The ensemble cast return once more, balancing multiple roles each within the same episode. Although Nicholas Briggs returns as only the Daleks this time, Barnes’ writing helps elevate some of them, one especially, to more than just some shouty mass-murdering tanks. But the highlight, save for the titular lead, is Mark Gatiss taking on the role of the Unbound Master, following David Warner’s Unbound Doctor into our universe and truly evoking the deviousness that the earlier Masters he is based on are known for. It is slightly sad that Sam Kisgart could not have returned to the role but Gatiss slips into it with so much ease, it is very difficult to notice any difference.
He Who Wins by Nicholas Briggs
The creator of the Daleks, the destroyer of the Doctor, the lord and ruler of the most powerful force in the galaxy and soon to be Master of the universe.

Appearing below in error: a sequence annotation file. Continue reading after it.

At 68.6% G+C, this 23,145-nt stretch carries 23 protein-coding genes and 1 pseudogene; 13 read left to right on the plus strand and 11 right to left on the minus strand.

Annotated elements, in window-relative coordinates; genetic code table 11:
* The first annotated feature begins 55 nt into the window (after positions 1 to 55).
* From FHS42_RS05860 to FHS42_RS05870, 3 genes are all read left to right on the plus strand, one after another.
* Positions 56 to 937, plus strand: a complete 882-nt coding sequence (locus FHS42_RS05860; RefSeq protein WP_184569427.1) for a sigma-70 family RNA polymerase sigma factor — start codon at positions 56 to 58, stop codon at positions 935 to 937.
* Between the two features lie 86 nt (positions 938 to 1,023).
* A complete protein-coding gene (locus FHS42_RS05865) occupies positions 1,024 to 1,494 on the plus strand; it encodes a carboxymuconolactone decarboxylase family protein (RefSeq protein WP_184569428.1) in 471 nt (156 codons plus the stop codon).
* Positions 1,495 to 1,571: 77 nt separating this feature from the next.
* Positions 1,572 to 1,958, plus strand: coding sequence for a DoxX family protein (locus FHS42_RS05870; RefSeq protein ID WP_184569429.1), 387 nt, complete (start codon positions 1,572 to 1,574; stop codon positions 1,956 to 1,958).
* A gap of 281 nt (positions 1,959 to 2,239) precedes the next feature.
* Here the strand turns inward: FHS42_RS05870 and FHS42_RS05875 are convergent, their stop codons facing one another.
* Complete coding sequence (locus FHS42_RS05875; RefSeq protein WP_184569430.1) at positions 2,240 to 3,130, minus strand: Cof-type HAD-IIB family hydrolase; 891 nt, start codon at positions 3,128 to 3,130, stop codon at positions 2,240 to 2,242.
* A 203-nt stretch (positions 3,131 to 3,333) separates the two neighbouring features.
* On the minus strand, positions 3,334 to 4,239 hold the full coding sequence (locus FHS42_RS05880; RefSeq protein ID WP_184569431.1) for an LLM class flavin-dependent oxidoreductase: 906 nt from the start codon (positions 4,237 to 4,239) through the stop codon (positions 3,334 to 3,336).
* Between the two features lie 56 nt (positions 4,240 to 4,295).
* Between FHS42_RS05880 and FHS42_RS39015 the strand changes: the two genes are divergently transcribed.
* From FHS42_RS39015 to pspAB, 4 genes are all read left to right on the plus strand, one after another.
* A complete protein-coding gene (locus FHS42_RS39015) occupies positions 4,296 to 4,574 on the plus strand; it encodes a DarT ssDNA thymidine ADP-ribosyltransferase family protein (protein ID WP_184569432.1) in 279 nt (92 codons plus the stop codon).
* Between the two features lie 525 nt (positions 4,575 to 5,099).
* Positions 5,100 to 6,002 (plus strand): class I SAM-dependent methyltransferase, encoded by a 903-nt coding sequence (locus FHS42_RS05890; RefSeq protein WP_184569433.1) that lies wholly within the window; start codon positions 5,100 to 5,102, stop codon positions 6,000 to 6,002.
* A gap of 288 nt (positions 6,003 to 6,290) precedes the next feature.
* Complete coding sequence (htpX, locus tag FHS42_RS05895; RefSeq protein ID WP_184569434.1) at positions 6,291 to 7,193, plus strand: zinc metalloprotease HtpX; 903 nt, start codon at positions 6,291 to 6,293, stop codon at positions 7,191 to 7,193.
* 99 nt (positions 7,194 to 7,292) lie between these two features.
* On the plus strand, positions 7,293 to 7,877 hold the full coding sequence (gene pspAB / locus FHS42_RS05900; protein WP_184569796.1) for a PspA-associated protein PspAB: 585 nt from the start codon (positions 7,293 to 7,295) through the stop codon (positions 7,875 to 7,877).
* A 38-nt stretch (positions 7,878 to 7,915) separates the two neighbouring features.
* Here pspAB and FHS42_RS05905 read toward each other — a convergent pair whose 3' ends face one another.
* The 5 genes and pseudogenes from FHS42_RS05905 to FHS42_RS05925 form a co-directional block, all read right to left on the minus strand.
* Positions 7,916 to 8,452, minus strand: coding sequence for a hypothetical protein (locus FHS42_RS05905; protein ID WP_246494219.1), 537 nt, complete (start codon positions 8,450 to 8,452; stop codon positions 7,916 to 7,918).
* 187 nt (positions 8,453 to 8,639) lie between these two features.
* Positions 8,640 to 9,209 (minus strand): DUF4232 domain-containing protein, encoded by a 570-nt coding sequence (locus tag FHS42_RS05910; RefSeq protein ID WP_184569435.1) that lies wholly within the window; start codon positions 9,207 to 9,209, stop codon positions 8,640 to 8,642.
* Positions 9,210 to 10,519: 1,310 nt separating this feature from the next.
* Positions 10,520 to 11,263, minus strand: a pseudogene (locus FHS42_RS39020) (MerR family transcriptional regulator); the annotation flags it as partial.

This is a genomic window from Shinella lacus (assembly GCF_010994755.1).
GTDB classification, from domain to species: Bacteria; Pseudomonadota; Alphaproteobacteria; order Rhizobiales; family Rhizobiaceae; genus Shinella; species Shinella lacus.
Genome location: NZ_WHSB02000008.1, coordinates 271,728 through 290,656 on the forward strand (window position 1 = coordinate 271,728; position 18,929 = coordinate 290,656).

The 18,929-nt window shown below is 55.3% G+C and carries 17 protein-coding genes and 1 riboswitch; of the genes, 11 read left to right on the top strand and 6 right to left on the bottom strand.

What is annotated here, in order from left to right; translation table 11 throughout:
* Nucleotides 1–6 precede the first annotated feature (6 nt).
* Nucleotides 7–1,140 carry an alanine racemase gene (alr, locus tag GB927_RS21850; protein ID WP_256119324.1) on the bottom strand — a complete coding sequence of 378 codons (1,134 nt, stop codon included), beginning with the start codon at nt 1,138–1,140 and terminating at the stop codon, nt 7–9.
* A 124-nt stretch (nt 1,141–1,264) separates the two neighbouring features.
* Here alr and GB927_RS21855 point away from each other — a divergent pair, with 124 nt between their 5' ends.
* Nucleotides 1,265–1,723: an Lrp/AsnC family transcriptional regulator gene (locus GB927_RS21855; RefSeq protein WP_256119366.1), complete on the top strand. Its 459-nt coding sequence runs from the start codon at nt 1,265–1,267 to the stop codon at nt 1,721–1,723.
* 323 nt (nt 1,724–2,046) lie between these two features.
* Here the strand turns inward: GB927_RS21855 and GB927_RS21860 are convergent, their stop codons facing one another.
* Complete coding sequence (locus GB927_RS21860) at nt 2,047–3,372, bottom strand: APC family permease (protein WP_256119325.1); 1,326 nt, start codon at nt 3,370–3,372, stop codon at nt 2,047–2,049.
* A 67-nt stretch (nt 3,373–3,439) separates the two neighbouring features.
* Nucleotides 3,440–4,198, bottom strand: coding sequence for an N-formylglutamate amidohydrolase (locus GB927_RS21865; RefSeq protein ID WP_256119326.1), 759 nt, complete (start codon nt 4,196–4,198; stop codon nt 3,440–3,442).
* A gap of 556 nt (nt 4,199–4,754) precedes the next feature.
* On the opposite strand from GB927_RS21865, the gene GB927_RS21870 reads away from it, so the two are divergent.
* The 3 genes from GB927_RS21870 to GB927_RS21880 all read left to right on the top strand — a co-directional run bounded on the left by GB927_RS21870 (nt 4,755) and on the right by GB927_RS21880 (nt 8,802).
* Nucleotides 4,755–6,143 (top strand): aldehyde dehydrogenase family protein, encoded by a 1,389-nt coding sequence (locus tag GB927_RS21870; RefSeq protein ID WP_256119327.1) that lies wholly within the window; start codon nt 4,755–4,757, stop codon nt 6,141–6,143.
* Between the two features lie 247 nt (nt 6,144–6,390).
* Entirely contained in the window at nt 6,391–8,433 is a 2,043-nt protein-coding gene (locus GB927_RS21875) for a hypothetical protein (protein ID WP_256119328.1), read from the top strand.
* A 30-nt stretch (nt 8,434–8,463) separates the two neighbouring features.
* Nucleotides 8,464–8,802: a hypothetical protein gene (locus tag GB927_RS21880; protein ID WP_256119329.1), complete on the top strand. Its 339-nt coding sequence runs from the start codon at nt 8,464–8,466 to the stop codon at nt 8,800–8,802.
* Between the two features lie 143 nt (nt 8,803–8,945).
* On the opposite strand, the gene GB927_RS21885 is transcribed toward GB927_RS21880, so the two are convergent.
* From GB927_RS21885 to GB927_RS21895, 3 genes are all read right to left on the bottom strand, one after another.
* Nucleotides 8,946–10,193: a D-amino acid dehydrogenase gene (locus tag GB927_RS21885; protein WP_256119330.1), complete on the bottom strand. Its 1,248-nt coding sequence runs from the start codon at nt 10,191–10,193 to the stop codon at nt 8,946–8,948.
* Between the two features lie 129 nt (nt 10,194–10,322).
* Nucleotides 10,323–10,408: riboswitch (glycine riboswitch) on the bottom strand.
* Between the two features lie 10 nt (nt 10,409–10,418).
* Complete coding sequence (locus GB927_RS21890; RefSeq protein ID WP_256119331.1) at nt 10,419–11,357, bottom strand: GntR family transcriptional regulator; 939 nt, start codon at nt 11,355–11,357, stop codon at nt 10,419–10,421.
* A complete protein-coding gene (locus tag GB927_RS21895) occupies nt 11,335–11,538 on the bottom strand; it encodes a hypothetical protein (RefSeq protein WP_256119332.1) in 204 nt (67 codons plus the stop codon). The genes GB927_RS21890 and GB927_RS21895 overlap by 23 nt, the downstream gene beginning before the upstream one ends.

The Master has won. So, what happens now?
The grand finale has arrived, and with it, the task to wrap everything up not only for this set. The challenge is to tell a good story, be a fulfilling finale, and potentially close up the saga altogether. So, without spoiling anything, does Nicholas Briggs do this?
Yes. But not in the way you are expecting.